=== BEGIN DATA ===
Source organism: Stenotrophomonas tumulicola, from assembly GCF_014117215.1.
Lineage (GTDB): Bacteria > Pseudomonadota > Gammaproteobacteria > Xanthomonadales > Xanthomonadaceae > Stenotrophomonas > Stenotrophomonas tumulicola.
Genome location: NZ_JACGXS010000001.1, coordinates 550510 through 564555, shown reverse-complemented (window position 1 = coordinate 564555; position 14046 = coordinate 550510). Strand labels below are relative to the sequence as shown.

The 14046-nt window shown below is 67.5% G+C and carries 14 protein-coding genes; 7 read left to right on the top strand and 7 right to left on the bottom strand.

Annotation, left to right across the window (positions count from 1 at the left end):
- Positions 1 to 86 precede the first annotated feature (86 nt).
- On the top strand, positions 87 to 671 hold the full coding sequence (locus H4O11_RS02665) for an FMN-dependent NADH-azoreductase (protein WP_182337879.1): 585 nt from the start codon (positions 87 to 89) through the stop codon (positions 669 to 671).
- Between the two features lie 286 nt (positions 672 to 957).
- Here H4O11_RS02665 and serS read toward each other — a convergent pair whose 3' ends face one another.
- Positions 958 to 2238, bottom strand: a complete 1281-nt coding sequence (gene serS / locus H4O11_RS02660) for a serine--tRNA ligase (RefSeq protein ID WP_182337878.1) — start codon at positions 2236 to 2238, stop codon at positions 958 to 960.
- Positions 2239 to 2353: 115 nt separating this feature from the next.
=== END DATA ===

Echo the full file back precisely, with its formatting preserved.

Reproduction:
Source organism: Stenotrophomonas tumulicola, from assembly GCF_014117215.1.
Lineage (GTDB): Bacteria > Pseudomonadota > Gammaproteobacteria > Xanthomonadales > Xanthomonadaceae > Stenotrophomonas > Stenotrophomonas tumulicola.
Genome location: NZ_JACGXS010000001.1, coordinates 550510 through 564555, shown reverse-complemented (window position 1 = coordinate 564555; position 14046 = coordinate 550510). Strand labels below are relative to the sequence as shown.

The 14046-nt window shown below is 67.5% G+C and carries 14 protein-coding genes; 7 read left to right on the top strand and 7 right to left on the bottom strand.

Annotation, left to right across the window (positions count from 1 at the left end):
- Positions 1 to 86 precede the first annotated feature (86 nt).
- On the top strand, positions 87 to 671 hold the full coding sequence (locus H4O11_RS02665) for an FMN-dependent NADH-azoreductase (protein WP_182337879.1): 585 nt from the start codon (positions 87 to 89) through the stop codon (positions 669 to 671).
- Between the two features lie 286 nt (positions 672 to 957).
- Here H4O11_RS02665 and serS read toward each other — a convergent pair whose 3' ends face one another.
- Positions 958 to 2238, bottom strand: a complete 1281-nt coding sequence (gene serS / locus H4O11_RS02660) for a serine--tRNA ligase (RefSeq protein ID WP_182337878.1) — start codon at positions 2236 to 2238, stop codon at positions 958 to 960.
- Positions 2239 to 2353: 115 nt separating this feature from the next.